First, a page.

If the group of muscles holding in your organs and working overtime to support you in daily movements is weak, do you think that placing more pressure and higher impact on that group with high repetition is going to improve it? Not so much.
In fact, it can make it worse. That group of muscles isn’t strong enough for the impact (regardless of your kegals) and pushing them through high repetitions (like twenty jump squats) isn’t they way to strengthen them.
Reason #2 The Hormone Relaxin Is Still Affecting Your Joints
This is probably something else you heard of while pregnant. Though possibly not as much. When you’re pregnant, you body releases a hormone called relaxin. The purpose of this hormone is to loosen your connective tissues around the joints so that your body can expand and accommodate pregnancy.
Basically, this hormone makes your joints a bit unstable.
Fun fact: The hormone relaxin has been known to stay in your body for up a year post-pregnancy. Which means no matter how strong you are something is working against you.
So again, let’s look at jump squats. If you have unstable hips, do you think that placing them in a position where they have to work to stabilize you from a high impact landing repetitively is going to be a good idea?
No. All you’re doing is wearing out your joints and tiring your muscles without giving them a chance to stabilize you or recover. This is huge risk of injury. Huge.
If your body is working hard to strengthen around your joints with daily movements like walking and squatting, it’s not going to be capable enough to support you when you add intense impact to them.
Reason #3: You’re Just not Strong Enough For Plyometrics.. Yet
Please don’t take offense to this. I’m not saying you’re not strong and capable,, nor am I saying you should never jump again. I’m just saying you’re not there yet.
Plyometrics were designed for optimal sport performance. Not only does your technique need to be spot on but your body needs to have a baseline of strength before you can execute and reap the benefits of this type of exercises.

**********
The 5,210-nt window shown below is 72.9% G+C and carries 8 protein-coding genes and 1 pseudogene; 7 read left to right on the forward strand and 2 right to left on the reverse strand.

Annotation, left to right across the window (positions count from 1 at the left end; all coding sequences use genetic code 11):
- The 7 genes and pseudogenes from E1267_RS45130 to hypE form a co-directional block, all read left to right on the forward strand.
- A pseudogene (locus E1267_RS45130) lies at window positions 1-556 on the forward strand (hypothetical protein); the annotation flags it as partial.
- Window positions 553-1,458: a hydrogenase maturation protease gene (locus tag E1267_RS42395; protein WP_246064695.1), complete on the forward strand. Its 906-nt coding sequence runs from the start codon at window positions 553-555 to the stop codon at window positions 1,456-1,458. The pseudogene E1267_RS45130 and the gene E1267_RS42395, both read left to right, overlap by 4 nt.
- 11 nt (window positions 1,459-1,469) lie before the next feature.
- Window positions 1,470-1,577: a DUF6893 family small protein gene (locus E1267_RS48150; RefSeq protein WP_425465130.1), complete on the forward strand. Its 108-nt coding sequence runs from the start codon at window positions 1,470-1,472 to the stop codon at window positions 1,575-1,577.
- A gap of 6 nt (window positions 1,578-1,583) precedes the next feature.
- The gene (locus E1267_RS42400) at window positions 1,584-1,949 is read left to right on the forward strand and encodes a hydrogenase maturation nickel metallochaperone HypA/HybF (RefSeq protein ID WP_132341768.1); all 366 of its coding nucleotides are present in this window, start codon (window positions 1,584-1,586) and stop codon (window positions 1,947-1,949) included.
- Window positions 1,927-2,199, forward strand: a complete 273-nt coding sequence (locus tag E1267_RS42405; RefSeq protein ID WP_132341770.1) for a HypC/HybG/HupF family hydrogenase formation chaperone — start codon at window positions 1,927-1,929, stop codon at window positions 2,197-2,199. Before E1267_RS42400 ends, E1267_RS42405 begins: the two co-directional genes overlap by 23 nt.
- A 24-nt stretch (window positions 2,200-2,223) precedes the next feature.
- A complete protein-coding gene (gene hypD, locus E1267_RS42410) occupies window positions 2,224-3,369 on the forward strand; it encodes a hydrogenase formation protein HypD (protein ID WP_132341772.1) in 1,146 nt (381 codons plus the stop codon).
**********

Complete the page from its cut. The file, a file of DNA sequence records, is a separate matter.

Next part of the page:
And immediately post pregnancy, your body doesn’t. I’m sorry but it doesn’t. If you’re still struggling with being strong, adding high repetition impact to basic exercises isn’t going to improve your strength it will injure you. Say your knees cave in at the bottom of those jump squats. Over and over. Every single time you do them. Do you think that your legs are getting strong from inefficient movement? Nope. They’re setting up for injury.
There are better ways to train.
So what the hell are you supposed to do if you want to increase strength, lose weight or improve your health? Like I said earlier, this doesn’t mean you can’t work out! Please stay active!
Instead though, start by ensuring your body functions optimally. See a pelvic floor physio to ensure your pelvic floor is recovering. Work on some basic functions before anything else. From there, focus on strength. Become strong in daily movements like squatting, pulling and pushing. Improve those movements and become a badass.
With so many different types of workouts on the market it may be overwhelming. But it also means that there are workouts much better suited to new moms than jumping around for “intensity”. Start small, work at it and improve your basic strength. I promise, you can see plenty of results 😉
Train safe mamas.
Don’t forget to pin these post pregnancy tips for others!